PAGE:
How well do plant based alternatives fare nutritionally compared to cow’s milk?

Abstract

Due to the issues like lactose intolerance and milk allergy arising from the consumption of cow’s milk, there has been an increased demand in the plant based alternative milks around the world. Food industry has addressed these demands by introducing various milk beverages which are promoted as alternatives coming from plant sources which include almond milk and soy milk. Though they are popularly advertised as healthy and wholesome, little research has been done in understanding the nutritional implications of consuming these milk beverages in short term and long term. Further, consumers associate these alternatives to be a direct substitute of cow’s milk which might not be true in all cases. This review tries to address the issue by outlining the differences between cow’s milk and commercially available alternative milks in terms of their nutrient content. Though various plant based alternate milks have been studied, only the four most consumed milk beverages are presented in this review which are consumed widely around the world. A complete nutritional outline and the corresponding health benefits of consuming these plant based milk beverages have been discussed in detail which could help the consumers make an informed decision.

This is a preview of subscription content, log in to check access.

Fig. 1

Abbreviations

DRI:

Dietary Reference Intakes

EAR:

Estimated Average Requirements

HDL:

High-density lipoprotein

LDL:

Low-density lipoprotein

MUFA:

Monounsaturated fatty acids

PUFA:

Polyunsaturated fatty acids

USDA:

United States Department of Agriculture

References

  1. Bahna SL (2002) Cow’s milk allergy versus cow milk intolerance. Ann Allergy Asthma Immunol 89:56–60. doi:10.1016/S1081-1206(10)62124-2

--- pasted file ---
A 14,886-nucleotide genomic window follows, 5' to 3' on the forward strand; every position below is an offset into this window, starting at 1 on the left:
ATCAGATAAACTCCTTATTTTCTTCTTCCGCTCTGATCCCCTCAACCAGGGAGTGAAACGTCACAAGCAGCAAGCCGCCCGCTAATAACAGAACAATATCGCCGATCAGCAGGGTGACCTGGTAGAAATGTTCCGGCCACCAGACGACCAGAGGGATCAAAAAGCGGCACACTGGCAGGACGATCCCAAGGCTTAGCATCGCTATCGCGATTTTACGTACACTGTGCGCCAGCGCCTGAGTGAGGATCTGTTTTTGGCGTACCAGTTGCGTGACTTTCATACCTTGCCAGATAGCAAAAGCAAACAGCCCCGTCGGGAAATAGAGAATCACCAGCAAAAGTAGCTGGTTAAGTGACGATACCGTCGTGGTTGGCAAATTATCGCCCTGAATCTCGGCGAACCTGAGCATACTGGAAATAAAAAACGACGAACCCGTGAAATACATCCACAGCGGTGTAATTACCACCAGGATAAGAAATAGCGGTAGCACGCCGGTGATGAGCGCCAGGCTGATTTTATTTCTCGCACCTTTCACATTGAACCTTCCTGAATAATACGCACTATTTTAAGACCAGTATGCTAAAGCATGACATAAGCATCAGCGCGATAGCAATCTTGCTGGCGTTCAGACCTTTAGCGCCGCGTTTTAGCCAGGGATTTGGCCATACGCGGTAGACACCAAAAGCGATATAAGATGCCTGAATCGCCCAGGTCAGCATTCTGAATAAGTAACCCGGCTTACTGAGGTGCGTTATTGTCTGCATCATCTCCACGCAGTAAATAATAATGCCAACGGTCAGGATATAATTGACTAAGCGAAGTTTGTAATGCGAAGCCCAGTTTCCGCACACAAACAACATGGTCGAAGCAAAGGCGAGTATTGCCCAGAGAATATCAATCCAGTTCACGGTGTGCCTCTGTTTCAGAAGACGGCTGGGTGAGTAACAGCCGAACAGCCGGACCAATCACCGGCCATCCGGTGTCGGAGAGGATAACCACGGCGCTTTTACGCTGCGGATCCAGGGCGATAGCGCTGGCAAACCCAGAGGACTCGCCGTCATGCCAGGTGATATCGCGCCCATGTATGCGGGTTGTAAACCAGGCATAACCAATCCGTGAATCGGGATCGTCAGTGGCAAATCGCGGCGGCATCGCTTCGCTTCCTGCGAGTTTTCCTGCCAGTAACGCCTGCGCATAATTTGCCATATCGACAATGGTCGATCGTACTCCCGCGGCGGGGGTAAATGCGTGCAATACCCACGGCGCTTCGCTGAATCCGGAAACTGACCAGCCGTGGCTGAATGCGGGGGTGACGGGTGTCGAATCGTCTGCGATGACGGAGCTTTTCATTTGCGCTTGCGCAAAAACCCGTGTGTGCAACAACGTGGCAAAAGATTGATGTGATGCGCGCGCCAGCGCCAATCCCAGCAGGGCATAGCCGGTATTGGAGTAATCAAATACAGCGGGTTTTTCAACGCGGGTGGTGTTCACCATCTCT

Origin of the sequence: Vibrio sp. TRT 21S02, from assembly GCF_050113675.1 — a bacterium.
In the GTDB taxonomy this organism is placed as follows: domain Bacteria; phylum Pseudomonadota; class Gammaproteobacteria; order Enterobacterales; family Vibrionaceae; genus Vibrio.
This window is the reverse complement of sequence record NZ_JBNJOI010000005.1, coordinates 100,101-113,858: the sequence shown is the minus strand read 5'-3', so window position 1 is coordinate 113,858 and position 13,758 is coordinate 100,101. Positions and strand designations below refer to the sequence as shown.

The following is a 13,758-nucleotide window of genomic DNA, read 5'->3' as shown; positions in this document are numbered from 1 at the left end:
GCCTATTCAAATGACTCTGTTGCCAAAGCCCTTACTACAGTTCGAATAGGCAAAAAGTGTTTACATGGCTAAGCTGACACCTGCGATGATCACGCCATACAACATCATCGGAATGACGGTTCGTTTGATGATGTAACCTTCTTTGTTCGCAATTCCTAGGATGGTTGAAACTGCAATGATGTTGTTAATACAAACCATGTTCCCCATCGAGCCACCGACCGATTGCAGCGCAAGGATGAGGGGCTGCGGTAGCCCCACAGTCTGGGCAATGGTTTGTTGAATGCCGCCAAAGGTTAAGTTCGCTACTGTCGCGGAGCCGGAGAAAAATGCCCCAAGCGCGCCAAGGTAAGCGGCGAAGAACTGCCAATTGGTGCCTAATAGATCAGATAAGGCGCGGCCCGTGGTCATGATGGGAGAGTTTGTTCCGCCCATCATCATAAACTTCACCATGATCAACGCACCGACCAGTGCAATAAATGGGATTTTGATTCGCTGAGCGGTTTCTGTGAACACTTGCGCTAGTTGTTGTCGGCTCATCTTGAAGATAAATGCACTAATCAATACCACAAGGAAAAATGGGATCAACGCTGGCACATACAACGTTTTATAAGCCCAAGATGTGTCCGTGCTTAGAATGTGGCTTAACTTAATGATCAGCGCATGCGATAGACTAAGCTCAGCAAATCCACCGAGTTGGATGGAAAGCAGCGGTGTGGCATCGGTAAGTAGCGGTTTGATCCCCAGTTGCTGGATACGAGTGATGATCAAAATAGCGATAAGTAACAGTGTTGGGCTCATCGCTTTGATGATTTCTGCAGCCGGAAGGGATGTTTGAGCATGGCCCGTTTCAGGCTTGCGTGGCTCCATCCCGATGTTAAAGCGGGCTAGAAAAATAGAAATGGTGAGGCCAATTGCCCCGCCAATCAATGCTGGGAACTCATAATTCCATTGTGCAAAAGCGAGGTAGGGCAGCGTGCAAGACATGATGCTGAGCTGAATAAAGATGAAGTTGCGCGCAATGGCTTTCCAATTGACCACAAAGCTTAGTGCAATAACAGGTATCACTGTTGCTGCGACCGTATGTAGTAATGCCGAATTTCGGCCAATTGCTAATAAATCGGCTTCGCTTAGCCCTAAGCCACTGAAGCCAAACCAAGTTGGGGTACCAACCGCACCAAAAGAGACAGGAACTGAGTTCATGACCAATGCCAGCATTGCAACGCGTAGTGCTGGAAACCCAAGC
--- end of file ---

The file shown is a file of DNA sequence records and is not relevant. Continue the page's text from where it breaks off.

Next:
Article  Google Scholar 

  2. Barnes S (1998) Evolution of the health benefits of soy isoflavones. Exp Biol Med 217:386–396. doi:10.3181/00379727-217-44249

    CAS  Article  Google Scholar 

  3. Bernat N, Cháfer M, Chiralt A, González-Martínez C (2014) Development of a non-dairy probiotic fermented product based on almond milk and inulin. Food Sci Technol Int. doi:10.1177/1082013214543705

    Google Scholar 

  4. Bernat N, Cháfer M, Rodríguez-García J, Chiralt A, González-Martínez C (2015) Effect of high pressure homogenisation and heat treatment on physical properties and stability of almond and hazelnut milks. LWT—Food Sci and Technol 62:488–496. doi:10.1016/j.lwt.2014.10.045

    CAS  Google Scholar 

  5. Bowman SA (2002) Beverage choices of young females: changes and impact on nutrient intakes. J Am Diet Assoc 102:1234–1239

    Article  Google Scholar 

  6. Chen CY, Lapsley K, Blumberg J (2006) A nutrition and health perspective on almonds. J Sci Food Agric 86:2245–2250

    CAS  Article  Google Scholar 

  7. Craig WJ (2009) Health effects of vegan diets. Am J Clin Nutr 89:1627S–1633S. doi:10.3945/ajcn.2009.26736N

    CAS  Article  Google Scholar 

  8. Cuppari C, Manti S, Salpietro A, Dugo G, Gitto E, Arrigo T, Sturiale M, Salpietro C (2015) Almond milk: a potential therapeutic weapon against cows milk protein allergy. J Biol Regul Homeost Agents 29:8–12

    CAS  Google Scholar 

  9. Dhakal S, Liu C, Zhang Y, Roux KH, Sathe SK, Balasubramaniam VM (2014) Effect of high pressure processing on the immunoreactivity of almond milk. Food Res Int 62:215–222. doi:10.1016/j.foodres.2014.02.021

    CAS  Article  Google Scholar 

  10. Douglas G (1995) Dairy science and technology education series. University of Guelph, Guelph

    Google Scholar 

  11. Ekanayaka R, Ekanayaka N, Perera B, De Silva P (2013) Impact of a traditional dietary supplement with coconut milk and soya milk on the lipid profile in normal free living subjects. J Nutr Metab

  12. El-Agamy EI (2007) The challenge of cow milk protein allergy. Small Rumin Res 68:64–72

    Article  Google Scholar